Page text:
The Protestant Churches and the Industrial Crisis


About four years ago a group of the younger men in the Christian ministry began meeting together to discuss how best they could make their religion apply to the problems actually faced by the men and women of this day and generation. As these discussions went on it became increasingly evident that the greatest obstacle to Christian faith and practice is found in the expressed and implied paganism of modern society, particularly in its economic aspects. The new machine technique which has so transformed life in the last two centuries has gotten far out of hand. Instead of blessing life it has at many points been a curse, a menace to human happiness and human values. It threatens to destroy all that we hold dear by the catastrophic calamity of world war or to paralyze our civilization by the almost as cruel tragedy of unemployment. It divides men into classes, those who own the tools of production and those who labor with them; and constant injustice grows out of this basic fact. Today, thanks to our astounding technological development, we can now produce enough and more than . . .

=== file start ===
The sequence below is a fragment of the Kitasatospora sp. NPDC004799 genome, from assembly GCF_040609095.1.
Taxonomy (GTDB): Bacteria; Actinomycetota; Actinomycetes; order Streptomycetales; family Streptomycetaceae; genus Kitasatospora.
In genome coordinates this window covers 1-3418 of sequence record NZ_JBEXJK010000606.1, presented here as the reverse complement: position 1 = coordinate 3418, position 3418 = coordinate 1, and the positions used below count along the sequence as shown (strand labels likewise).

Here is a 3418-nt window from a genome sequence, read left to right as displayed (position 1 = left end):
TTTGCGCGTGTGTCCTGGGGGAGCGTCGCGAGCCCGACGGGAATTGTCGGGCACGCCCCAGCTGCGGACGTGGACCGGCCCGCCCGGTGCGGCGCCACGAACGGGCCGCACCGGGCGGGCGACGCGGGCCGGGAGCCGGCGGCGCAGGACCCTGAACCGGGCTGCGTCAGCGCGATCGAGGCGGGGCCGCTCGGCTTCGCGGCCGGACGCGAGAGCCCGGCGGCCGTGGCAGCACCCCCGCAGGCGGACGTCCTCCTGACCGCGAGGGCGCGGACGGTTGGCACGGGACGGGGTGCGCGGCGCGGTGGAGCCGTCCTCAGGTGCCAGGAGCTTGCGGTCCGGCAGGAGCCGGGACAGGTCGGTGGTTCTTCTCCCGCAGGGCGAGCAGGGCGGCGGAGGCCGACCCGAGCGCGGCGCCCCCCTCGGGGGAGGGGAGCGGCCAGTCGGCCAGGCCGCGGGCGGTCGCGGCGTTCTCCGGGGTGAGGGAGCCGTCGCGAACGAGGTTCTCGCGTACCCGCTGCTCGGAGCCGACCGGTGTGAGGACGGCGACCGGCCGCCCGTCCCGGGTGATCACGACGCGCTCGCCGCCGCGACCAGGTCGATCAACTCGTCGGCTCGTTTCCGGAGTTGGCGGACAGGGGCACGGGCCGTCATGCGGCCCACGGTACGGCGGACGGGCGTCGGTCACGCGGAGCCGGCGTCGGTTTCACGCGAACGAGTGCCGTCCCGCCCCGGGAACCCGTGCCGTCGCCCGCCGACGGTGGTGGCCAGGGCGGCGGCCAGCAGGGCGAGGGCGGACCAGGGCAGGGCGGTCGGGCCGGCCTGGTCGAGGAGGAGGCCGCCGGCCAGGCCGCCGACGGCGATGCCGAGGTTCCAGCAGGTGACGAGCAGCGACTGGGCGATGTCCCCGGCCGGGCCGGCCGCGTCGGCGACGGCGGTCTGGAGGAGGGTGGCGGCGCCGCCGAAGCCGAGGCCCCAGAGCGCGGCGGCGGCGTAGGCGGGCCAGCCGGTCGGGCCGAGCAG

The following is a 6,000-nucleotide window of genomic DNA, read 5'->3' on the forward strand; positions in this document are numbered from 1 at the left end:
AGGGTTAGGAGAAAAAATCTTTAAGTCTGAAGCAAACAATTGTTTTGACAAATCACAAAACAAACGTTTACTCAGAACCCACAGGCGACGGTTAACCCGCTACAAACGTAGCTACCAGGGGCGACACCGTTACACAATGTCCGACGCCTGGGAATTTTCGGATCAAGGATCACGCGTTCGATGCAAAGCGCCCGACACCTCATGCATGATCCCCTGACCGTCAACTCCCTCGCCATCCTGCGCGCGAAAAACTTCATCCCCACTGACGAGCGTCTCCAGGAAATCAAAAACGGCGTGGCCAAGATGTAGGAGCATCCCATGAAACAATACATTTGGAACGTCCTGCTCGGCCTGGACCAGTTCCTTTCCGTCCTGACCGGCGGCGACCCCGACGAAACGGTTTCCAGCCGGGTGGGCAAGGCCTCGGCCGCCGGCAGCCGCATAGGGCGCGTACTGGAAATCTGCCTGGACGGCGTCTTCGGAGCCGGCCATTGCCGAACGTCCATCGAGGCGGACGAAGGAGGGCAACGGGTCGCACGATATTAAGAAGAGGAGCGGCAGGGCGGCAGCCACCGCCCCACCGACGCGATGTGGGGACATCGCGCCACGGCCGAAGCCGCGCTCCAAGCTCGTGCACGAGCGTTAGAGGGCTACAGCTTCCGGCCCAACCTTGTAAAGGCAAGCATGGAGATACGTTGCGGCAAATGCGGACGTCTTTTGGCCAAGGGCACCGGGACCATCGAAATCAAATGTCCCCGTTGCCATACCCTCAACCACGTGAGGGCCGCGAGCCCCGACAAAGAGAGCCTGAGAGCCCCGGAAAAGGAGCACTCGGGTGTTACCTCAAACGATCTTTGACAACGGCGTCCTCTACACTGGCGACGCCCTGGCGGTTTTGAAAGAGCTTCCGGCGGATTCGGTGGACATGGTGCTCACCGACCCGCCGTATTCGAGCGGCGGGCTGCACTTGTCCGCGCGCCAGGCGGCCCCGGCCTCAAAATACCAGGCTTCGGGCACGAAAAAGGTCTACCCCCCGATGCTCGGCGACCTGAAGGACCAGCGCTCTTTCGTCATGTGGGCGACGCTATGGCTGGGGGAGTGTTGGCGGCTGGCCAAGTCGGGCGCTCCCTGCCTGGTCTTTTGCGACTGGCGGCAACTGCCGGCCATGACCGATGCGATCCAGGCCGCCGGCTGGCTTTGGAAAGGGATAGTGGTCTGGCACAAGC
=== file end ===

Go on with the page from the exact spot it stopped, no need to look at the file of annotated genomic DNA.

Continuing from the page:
Additional information

Publisher: Place of publication:
  • New York
Publication year:
  • 1933


An unknown error has occurred. Please click the button below to reload the page. If the problem persists, please try again in a little while.